Overclocking processors is a common enough tweak for computer enthusiasts. Not so much in the data center, though. Why? First, no sysadmin will risk a server’s stability or voiding the warranty on an expensive piece of hardware. Also, why put added strain on a facility’s cooling systems?
Enter liquid cooling. Submerging computer hardware into inert liquids (mineral oil, Flourinert, etc.) allows for massive levels of heat dissipation, which in turn lets PC owners crank up the clock settings on their processors and improve performance — sometimes to ridiculous heights. It’s an old trick in the PC hardware realm, but a startup called Green Revolution Computing (GRC) is looking to bring the same benefits to data center operators.
I’ll admit, though intriguing, I initially found the concept a bit of a tough sell from a data center admin’s perspective. The reasons are many, but essentially, a switch to GRC’s server cooling system means tossing whole chapters out of the data center planner’s rulebook. Sure, the costs savings are astounding, but is it worth the upheaval in data center operations?
The answer is inching closer to “yes.”
HPCwire’s recent profile on Green Revolution Cooling gives us another reason to consider the tech: massive performance gains. Imagine saving energy and squeezing more processing power out of existing servers — that could be a compelling reason to give it a shot:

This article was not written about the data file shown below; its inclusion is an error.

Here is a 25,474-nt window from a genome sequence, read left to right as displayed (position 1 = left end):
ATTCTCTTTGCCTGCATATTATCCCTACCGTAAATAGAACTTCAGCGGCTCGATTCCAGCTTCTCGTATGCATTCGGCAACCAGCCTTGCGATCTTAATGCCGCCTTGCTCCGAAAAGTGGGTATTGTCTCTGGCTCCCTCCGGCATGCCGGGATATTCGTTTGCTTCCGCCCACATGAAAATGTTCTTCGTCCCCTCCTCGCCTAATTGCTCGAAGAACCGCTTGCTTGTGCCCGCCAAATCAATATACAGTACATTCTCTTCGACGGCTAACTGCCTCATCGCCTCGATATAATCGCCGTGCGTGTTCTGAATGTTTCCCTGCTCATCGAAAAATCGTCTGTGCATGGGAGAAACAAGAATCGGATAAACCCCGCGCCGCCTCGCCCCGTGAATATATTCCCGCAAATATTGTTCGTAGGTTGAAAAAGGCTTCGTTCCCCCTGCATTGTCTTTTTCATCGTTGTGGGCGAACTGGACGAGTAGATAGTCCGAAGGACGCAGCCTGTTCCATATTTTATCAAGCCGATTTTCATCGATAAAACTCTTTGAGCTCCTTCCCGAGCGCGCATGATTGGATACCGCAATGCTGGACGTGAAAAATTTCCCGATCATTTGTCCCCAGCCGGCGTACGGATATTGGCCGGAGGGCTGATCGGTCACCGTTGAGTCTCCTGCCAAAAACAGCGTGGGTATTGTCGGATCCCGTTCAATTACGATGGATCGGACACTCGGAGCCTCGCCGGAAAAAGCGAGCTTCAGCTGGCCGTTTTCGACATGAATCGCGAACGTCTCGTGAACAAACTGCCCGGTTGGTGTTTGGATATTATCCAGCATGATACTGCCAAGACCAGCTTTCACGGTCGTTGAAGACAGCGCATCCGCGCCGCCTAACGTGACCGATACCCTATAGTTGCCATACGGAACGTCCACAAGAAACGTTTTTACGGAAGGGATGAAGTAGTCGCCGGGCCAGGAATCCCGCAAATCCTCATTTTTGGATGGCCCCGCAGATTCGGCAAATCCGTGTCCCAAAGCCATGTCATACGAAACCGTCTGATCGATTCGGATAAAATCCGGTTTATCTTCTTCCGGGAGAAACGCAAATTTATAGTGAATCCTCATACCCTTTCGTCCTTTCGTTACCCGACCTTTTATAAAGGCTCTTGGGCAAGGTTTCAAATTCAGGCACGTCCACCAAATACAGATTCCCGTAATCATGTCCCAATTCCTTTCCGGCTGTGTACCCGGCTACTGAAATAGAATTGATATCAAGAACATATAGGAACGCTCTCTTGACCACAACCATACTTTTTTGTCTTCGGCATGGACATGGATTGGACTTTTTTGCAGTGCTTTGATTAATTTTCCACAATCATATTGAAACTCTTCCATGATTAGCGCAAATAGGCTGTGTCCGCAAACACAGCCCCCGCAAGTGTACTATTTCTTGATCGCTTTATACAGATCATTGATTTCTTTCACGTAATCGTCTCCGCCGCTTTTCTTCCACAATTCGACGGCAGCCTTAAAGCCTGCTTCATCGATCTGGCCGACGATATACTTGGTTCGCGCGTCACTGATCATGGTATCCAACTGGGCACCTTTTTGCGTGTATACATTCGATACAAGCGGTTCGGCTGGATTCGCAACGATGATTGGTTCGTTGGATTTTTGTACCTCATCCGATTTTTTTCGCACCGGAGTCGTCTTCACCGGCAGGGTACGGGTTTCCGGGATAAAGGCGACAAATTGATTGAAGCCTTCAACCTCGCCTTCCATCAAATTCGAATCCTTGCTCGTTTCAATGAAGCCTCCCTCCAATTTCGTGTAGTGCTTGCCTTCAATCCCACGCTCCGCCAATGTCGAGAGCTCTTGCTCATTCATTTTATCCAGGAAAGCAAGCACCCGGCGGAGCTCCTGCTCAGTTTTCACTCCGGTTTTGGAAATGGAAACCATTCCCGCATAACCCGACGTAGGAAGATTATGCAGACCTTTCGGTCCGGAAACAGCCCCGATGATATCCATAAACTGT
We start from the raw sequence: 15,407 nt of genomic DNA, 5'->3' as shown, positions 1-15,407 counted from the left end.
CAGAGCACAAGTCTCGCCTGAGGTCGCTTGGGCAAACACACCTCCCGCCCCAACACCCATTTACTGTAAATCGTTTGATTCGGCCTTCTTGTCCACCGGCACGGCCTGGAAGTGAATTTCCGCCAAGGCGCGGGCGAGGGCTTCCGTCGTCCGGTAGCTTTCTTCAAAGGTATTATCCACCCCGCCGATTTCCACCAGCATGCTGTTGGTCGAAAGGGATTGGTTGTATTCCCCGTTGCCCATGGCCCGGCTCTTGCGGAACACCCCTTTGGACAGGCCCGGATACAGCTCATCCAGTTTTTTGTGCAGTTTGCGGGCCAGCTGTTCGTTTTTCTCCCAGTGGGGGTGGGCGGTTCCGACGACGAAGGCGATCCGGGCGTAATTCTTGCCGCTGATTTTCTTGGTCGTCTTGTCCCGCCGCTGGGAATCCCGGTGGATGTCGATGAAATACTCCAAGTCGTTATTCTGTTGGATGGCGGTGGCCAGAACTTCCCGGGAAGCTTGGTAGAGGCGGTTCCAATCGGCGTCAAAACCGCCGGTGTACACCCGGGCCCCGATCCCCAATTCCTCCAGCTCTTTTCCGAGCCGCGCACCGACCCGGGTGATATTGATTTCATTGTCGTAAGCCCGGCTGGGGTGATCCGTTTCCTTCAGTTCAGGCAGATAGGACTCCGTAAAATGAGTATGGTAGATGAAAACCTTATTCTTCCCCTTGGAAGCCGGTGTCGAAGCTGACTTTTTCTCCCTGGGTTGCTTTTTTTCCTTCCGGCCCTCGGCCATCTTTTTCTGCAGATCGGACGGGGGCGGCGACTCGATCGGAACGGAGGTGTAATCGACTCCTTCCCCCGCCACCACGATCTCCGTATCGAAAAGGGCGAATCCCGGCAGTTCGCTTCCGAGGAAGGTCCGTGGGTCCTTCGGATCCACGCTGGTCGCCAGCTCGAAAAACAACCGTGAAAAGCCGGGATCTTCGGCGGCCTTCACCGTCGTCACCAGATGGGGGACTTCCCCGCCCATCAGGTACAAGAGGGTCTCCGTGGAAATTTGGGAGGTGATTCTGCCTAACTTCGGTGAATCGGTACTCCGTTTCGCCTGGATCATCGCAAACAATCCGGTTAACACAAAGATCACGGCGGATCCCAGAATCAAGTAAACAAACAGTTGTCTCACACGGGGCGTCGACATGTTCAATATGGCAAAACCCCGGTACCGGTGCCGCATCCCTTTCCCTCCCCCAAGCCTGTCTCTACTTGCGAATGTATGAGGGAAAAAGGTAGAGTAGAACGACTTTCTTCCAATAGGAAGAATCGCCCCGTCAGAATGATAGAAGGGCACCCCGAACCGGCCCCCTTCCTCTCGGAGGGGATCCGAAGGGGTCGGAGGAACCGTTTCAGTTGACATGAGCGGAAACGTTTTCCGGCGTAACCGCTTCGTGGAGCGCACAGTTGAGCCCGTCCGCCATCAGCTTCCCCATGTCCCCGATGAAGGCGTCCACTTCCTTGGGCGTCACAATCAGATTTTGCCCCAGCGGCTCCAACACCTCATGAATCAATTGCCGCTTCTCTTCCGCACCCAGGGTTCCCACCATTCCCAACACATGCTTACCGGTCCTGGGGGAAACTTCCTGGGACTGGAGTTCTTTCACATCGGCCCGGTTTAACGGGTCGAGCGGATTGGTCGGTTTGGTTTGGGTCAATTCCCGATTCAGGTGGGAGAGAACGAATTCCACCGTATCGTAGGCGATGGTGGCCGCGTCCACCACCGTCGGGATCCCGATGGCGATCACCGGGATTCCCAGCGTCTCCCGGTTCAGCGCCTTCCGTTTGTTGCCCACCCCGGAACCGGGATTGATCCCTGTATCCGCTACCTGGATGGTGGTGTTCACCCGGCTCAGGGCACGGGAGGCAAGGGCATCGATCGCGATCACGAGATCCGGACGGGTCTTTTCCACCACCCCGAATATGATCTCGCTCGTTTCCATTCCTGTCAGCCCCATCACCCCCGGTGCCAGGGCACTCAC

If you’re looking for performance, the GRC rack allows you to overclock the processors without worrying about melting the server. An NSF-funded study found that cranking up the clock by 50 percent on an Intel Nehalem CPU inside a GRC-cooled server yielded a 27 percent performance boost on Linpack, while keeping the CPU temperature at a comfortable 76F. The server cost per gigaflop was reduced by about 50 percent. *(See update at the end of this post.)
Suddenly, businesses get a lot more bang for their buck without resorting to exotic new server architectures (liquid-cooling aside). And about that warranty… Sure, Dell won’t take kindly to the practice, but GRC has contracted with a third-party support organization to pick up the slack, so the risk is minimized.
Will IT shops bite? GRC still has some convincing to do, but the prospect of getting 27 percent more processing power for the price, while saving a bundle on cooling, sure sounds like a sweet deal. Any takers?
*Update: According to GRC, its figures differ from those found in HPCwire’s article. Here they are :
Overclocked by 50%
Got 45% higher Linpack score
CPU temp at 75 C (NOTE: Celsius, not F).